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Opening Arguments

Diverging paths

I think the Washington Post's Dana Milbank has created a false choice here between "temperance" and "extremism":

For a dozen years, Paul Ryan and Mike Pence were Republican colleagues in the House of Representatives and fellow soldiers in the conservative movement. Last week, they parted ways: one toward temperance, the other toward extremism.

Pence chose the sensible path. Elected governor of Indiana in November, he delivered his first State of the State speech Tuesday, describing his proposed budget that, though a fiscally conservative plan, increases funds for education, job training, transportation, veterans, child-protective services and health care for the poor.

“Especially heartbreaking to this father,” Pence told Indiana legislators, “one in five Hoosier children lives in poverty. That is simply unacceptable.”

Contrast that with Ryan, the former vice presidential candidate, who, on the same day as Pence’s speech, took a radical step. As the price for getting restive House Republicans to go along with suspending the debt ceiling for three months, his office announced that Ryan, the Budget Committee chairman, would produce a budget that ends deficits in 10 years — 16 years earlier than he had previously proposed. This would mean cutting all government operations by one-sixth — or, if Ryan exempts entitlement programs and defense, cutting all other government operations by nearly 40 percent.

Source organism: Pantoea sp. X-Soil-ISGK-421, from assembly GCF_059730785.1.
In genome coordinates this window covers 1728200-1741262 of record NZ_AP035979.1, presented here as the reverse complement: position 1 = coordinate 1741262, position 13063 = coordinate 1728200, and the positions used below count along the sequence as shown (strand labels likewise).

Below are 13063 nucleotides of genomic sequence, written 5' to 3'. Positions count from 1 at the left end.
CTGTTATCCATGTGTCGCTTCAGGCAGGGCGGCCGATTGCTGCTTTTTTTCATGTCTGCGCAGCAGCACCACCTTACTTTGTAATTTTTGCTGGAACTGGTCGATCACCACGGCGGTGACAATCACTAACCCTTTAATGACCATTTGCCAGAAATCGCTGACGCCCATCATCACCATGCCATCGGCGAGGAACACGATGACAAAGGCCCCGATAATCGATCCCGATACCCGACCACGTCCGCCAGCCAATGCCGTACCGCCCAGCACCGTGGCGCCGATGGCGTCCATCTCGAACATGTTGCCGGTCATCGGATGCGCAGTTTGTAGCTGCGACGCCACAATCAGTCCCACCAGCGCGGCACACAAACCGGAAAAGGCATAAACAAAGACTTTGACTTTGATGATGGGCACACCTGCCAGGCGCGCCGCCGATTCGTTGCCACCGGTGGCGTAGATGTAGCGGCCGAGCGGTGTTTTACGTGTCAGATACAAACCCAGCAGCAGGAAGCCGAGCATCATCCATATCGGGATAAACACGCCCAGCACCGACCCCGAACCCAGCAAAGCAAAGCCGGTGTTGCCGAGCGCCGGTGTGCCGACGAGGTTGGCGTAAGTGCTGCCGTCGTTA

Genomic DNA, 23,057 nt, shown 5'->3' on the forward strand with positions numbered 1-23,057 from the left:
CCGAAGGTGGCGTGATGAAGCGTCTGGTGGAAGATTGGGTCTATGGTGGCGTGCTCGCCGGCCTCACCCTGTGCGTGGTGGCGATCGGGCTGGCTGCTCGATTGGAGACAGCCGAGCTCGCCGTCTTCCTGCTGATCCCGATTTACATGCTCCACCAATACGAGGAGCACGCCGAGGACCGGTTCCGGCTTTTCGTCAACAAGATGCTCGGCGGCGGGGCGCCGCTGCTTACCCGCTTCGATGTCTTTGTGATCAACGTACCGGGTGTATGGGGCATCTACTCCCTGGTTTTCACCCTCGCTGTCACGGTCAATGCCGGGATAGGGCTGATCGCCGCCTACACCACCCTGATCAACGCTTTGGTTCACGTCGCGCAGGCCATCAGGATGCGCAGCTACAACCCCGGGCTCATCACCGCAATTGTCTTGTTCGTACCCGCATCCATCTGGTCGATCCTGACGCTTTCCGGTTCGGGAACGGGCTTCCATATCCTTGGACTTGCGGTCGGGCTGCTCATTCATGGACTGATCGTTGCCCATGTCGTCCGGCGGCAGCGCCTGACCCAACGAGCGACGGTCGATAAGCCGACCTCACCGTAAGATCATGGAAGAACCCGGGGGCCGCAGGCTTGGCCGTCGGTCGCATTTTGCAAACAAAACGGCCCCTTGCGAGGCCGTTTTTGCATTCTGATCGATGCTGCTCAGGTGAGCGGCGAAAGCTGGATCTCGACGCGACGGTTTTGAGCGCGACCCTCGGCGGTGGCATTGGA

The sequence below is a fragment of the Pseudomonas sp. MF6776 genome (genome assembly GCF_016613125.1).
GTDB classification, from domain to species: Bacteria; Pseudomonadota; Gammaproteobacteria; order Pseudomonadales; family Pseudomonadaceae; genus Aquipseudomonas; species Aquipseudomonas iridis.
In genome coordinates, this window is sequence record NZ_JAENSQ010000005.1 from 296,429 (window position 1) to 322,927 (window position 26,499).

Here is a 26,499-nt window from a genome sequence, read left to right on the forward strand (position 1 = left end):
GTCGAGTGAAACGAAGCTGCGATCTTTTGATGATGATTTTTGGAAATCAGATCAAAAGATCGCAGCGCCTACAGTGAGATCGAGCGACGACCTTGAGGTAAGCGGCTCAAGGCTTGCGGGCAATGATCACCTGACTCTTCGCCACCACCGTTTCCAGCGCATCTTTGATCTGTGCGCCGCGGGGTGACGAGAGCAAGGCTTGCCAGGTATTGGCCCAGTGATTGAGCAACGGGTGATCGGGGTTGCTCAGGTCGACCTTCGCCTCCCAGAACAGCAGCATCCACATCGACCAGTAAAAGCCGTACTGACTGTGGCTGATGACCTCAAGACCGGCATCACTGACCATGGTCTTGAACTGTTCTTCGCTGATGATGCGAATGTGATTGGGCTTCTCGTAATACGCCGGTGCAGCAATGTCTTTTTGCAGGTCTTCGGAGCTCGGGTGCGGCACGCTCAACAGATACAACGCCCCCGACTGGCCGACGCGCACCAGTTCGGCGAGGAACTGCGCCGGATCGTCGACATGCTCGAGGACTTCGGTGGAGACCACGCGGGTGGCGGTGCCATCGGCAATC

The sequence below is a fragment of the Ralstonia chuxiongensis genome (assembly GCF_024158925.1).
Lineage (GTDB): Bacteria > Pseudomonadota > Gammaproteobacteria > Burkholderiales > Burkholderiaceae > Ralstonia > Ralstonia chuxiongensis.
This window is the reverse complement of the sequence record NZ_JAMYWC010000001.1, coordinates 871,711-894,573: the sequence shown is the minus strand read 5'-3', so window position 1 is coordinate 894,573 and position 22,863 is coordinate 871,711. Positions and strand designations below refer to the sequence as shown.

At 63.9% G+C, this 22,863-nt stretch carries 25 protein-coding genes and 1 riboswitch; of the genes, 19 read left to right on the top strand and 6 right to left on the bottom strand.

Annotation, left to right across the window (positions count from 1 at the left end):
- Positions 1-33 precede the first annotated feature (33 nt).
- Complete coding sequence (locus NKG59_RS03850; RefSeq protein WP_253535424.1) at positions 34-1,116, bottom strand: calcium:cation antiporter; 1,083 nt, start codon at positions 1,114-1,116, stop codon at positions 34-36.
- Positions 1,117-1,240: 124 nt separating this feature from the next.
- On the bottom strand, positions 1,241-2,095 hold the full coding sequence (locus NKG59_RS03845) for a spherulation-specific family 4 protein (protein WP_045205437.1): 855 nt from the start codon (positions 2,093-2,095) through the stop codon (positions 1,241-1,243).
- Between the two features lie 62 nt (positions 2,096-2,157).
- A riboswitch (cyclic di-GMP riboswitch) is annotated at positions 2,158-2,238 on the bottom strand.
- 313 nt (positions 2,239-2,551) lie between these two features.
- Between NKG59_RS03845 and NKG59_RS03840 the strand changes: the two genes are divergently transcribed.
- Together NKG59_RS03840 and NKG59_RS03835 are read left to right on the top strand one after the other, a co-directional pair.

Why this sharp split? To be sure, part of it is circumstance. The budget is already in balance in Indiana, where Pence’s predecessor, Mitch Daniels, did a lot of cutting; Pence can afford to be more generous.

But there is something deeper going on here, too. Pence, for the first time, is actually in charge. Because the state has a Republican legislature, his budget, or something close to it, will likely become law. He has real power, so he is acting responsibly.

Ryan and his fellow House Republicans, by contrast, know their budget will never become law. They are free to be as reckless as they want to be, to throw as many bombs as they wish.

The thing that's going on here is not a shift in either policy or temperament by Pence. It's just that the job of a governor and that of a legislator are vastly different. As one among many, a legislator can afford to wax philosophical, pushing the envelope as far to the extreme as he wants to, and still do his job of voting up or down on proposed legislation. As governor, though, Pence is the guy, the one person who has to keep the whoels of state government turning. The job is by nature a more pragmatic one.

But that doesn't mean Pence will necessarily back away from his conservative family values issues. He doesn't have to actually push something; all he has to do is sign whatever comes across his desk. As a matter of fact, he can afford to let likeminded legislators carry the water on those issues while he concentrates on all that temperate stuff.